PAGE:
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ARS Home » Northeast Area » Beltsville, Maryland (BARC) » Beltsville Agricultural Research Center » Sustainable Agricultural Systems Laboratory » Research » Publications at this Location » Publication #395834

Research Project: Precision Integrated Weed Management in Conventional and Organic Crop Production Systems

Location: Sustainable Agricultural Systems Laboratory

Title: Effect of water stress on weed germination,growth characteristics, and seed production:a global meta-analysis

item SINGH, MANDEEP - University Of Nebraska
item THAPA, RESHAM - North Carolina State University
item KUKAL, MEETPAL - Pennsylvania State University
item Mirsky, Steven
item JHALA, AMIT - University Of Nebraska

Submitted to: Weed Science
Publication Type: Peer Reviewed Journal
Publication Acceptance Date: 10/11/2022
Publication Date: 10/21/2022
Citation: Singh, M., Thapa, R., Kukal, M.S., Mirsky, S.B., Jhala, A.J. 2022. Effect of water stress on weed germination,growth characteristics, and seed production:a global meta-analysis. Weed Science.

Interpretive Summary: Weeds compete for water with crops among other resources and the competition increases under water-limited environments. We performed a quantitative review of the existing evidence base to understand how water stress effects germination, above- and below-ground growth characteristics, and seed production of weeds. Overall, our results indicate that: 1) water stress significantly reduced all indices related to weed germination/emergence, growth (seedling radical/root length, plant height, leaf area, leaves per plant, total biomass, root biomass, and shoot biomass), and seed production (inflorescences and seeds per plant) with the exception of root:shoot ratio, and 2) water stress effects intensified as moisture becomes more deficit or water stress intensity increased. Weeds will adjust their growth morphology to cope up with the water stress and will continue to germinate, survive, grow, flower, and produce seeds even under severe drought or water stressed conditions. This research will be useful for researchers and agricultural professionals to determine weeds' relative adaptability and its infestation in water-limited environments and hence formulate multi-tactic integrated weed management strategies for farmers.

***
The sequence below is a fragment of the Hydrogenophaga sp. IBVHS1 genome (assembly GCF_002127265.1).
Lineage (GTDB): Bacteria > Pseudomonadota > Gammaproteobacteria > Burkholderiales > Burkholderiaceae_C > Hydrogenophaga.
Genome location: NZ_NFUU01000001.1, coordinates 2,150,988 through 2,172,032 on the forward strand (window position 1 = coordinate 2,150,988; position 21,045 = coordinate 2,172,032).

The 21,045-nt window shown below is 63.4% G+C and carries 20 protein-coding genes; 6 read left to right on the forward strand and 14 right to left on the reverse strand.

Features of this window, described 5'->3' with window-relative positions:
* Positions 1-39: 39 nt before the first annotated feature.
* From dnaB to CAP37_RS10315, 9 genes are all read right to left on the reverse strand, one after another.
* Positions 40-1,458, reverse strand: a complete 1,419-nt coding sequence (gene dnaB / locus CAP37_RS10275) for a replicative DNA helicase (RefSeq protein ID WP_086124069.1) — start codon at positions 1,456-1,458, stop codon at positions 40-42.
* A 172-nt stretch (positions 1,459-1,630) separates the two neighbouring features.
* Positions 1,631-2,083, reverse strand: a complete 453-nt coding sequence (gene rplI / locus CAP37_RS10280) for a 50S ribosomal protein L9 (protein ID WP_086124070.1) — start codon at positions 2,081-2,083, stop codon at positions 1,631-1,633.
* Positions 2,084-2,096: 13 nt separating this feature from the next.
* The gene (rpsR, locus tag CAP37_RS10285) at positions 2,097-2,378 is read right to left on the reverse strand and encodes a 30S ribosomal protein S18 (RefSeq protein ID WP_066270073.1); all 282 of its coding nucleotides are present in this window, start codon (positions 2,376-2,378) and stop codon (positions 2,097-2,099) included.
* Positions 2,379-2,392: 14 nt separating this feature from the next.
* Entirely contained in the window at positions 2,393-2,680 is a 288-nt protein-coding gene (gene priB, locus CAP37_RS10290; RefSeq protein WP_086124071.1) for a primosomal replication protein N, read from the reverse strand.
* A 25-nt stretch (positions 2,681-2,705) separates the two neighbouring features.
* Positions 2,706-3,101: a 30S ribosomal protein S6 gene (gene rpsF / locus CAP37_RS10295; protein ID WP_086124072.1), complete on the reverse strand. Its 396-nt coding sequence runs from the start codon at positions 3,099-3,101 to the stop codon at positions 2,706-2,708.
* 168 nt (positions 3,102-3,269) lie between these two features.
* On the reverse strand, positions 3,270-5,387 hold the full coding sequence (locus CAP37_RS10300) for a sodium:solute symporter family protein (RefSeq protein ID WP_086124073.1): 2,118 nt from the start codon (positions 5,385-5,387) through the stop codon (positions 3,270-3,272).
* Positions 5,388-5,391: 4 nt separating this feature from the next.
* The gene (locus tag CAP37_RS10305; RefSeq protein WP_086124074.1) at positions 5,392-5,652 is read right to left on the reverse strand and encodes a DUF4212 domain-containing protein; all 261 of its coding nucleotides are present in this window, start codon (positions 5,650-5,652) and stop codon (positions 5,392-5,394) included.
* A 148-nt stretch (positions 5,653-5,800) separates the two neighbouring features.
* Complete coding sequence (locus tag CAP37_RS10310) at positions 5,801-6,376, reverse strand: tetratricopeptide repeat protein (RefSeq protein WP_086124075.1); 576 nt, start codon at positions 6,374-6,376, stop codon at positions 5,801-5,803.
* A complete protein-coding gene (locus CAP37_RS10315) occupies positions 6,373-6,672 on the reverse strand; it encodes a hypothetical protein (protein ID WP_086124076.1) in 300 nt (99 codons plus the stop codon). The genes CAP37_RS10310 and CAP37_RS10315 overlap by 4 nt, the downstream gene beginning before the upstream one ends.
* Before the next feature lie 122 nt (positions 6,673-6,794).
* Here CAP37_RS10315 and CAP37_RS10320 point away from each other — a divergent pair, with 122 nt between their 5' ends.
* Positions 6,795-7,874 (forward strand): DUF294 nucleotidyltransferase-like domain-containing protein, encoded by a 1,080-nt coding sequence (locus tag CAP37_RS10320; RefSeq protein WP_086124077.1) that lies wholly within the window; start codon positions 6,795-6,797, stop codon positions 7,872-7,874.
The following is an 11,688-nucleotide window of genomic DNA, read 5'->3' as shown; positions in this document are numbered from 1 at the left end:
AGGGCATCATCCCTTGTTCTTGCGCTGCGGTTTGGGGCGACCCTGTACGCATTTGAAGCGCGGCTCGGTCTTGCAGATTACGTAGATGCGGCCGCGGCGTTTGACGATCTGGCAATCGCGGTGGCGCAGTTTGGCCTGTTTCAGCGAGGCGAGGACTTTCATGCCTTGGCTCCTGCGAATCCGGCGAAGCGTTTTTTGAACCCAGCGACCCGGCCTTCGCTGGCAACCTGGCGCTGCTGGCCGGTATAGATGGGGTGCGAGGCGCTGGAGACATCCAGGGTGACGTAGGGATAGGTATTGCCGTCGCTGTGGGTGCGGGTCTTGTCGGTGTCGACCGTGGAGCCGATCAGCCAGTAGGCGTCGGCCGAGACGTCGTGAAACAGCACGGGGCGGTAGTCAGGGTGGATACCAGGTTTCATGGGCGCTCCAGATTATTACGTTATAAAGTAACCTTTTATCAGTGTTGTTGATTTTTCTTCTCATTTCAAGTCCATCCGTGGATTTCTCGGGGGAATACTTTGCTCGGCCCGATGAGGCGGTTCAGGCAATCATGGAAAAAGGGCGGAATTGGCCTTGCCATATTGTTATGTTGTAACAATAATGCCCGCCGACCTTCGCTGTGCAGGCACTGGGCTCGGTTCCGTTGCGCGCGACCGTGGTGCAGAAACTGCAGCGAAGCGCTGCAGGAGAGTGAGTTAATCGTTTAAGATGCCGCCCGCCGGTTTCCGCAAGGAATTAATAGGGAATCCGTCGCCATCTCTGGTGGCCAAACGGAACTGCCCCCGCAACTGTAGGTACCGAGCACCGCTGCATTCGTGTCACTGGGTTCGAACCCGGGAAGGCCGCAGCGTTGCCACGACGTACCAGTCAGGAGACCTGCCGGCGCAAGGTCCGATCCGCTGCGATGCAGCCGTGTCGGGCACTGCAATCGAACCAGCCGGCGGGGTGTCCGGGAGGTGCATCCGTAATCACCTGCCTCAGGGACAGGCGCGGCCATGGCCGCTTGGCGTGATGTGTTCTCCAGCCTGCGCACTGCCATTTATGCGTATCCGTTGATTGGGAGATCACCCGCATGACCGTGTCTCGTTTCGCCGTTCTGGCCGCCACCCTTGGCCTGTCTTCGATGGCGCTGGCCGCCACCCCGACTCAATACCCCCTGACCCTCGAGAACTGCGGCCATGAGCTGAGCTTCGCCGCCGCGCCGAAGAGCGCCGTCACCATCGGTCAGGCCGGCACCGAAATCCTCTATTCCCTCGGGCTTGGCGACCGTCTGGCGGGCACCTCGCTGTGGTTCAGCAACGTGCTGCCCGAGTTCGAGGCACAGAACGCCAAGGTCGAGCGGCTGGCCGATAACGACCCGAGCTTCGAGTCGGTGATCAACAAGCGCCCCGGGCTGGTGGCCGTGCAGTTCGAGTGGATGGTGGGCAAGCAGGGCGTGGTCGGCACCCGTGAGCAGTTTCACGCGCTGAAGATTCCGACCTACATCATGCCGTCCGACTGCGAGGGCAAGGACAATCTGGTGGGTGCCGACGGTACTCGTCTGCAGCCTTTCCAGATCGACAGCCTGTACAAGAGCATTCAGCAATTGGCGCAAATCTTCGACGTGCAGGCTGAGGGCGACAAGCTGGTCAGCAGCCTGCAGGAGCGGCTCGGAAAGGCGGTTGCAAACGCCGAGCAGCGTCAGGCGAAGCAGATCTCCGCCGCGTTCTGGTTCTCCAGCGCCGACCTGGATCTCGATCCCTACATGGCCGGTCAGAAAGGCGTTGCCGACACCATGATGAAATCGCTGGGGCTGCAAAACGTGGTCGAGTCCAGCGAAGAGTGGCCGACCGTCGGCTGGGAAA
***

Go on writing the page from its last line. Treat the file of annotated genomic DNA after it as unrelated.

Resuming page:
Technical Abstract: Weeds compete for soil moisture with crops. This competition for soil moisture is exacerbated in water limited conditions and can manifest as multidimensional impacts on critical attributes such as weed germination, growth characteristics, and seed production. However, these impacts have not been systematically recorded and synthesized in a unified fashion across diverse studies. To address this knowledge gap, a global meta-analysis was conducted using 1,196 paired observations from 86 published studies assessing the effect of water stress on weed germination, growth characteristics, and seed production. These studies were conducted during the last five decades (1970-2020) across four continents (Asia, Australia, Europe, and North America). Imposed water stress was expressed using metrics such as solution osmotic potential ('solution), soil water potential ('soil), or soil moisture as percent field capacity, all of which are commonly used to represent water availability in production agriculture. Water stress inhibited weed germination, growth, and seed production, and the quantitative response intensified with increasing water stress intensity. A 'solution greater than -0.8 MPa completely inhibited germination of both grasses and broadleaves weeds. A 'solution between -0.09 to -0.32 MPa reduced weed seed germination by 50% to that of unstressed conditions. Moderate soil water stress intensity equivalent to 30-60% field capacity inhibited growth characteristics (branches or tillers per plant, leaf area, leaves per plant, plant height, root, and shoot biomass) by about 33% and weed seed production by 50%. Severe soil water stress intensity below 30% field capacity inhibited weed growth and seed production more intensely by about 51% and 88%, respectively. Although water stress inhibits growth in most weed species, it does not entirely suppress weeds’ ability to germinate, grow, and finally produce flowers and seeds, resulting in weed seedbank accumulation. This poses management challenges for producers because weed seeds can persist in soil for many years, depending on weed species and environmental conditions. Quantitative information on weeds’ response to water stress compiled via this meta-analysis is instrumental to predict and model the multi-dimensional responses of weeds to water stress intensity, so as to design multi-tactic integrated weed management strategies for reducing weed seedbank and improving crop water use efficiency in water-limited environments.